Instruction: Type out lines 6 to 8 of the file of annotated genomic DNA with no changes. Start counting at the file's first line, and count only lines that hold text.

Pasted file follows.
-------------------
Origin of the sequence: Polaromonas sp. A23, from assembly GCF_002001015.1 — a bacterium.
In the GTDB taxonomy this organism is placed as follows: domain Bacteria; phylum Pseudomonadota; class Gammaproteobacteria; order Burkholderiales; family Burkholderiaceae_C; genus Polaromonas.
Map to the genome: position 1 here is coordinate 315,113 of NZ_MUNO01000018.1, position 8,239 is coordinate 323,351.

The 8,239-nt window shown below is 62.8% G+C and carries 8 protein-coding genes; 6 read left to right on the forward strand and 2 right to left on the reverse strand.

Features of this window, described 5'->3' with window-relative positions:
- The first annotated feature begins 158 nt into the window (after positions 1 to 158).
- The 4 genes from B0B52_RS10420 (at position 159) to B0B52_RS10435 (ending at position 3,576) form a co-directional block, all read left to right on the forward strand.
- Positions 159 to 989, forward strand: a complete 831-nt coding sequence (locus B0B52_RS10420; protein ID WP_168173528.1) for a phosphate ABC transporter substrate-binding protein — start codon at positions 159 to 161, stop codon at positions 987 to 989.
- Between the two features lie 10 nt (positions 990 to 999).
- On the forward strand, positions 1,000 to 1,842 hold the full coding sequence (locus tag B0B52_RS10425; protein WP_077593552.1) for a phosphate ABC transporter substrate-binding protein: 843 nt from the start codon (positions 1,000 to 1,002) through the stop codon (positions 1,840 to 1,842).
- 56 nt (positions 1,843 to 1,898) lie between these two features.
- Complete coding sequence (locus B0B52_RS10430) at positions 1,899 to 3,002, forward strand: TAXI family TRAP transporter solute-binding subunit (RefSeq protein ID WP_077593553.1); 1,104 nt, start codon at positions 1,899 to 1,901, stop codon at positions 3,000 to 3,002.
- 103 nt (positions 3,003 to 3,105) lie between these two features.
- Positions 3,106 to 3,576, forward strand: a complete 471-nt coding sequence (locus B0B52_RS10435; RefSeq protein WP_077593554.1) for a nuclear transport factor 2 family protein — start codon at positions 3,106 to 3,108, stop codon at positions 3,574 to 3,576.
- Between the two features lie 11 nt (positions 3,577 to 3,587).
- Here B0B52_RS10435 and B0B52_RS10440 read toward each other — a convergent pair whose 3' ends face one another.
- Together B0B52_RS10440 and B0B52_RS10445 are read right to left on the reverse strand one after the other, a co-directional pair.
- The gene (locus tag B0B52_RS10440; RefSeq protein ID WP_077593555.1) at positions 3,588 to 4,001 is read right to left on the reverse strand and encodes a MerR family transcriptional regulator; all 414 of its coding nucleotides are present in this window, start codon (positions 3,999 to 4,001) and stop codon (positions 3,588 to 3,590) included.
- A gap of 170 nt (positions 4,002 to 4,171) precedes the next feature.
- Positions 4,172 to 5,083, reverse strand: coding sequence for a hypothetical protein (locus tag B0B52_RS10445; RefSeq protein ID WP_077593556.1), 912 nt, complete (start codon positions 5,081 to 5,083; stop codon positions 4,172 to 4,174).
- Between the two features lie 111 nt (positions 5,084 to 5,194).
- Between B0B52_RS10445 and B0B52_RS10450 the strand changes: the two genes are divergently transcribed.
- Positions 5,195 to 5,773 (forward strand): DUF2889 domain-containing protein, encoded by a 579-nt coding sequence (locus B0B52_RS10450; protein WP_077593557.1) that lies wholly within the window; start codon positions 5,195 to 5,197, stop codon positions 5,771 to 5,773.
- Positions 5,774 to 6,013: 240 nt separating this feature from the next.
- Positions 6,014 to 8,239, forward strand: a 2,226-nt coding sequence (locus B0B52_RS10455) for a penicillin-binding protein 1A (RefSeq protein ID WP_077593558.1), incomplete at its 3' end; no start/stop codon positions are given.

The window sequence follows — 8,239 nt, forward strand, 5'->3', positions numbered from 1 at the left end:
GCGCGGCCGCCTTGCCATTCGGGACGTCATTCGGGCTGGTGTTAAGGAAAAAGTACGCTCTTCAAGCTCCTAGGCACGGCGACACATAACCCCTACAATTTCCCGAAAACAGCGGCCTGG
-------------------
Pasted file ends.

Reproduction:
- The first annotated feature begins 158 nt into the window (after positions 1 to 158).
- The 4 genes from B0B52_RS10420 (at position 159) to B0B52_RS10435 (ending at position 3,576) form a co-directional block, all read left to right on the forward strand.
- Positions 159 to 989, forward strand: a complete 831-nt coding sequence (locus B0B52_RS10420; protein ID WP_168173528.1) for a phosphate ABC transporter substrate-binding protein — start codon at positions 159 to 161, stop codon at positions 987 to 989.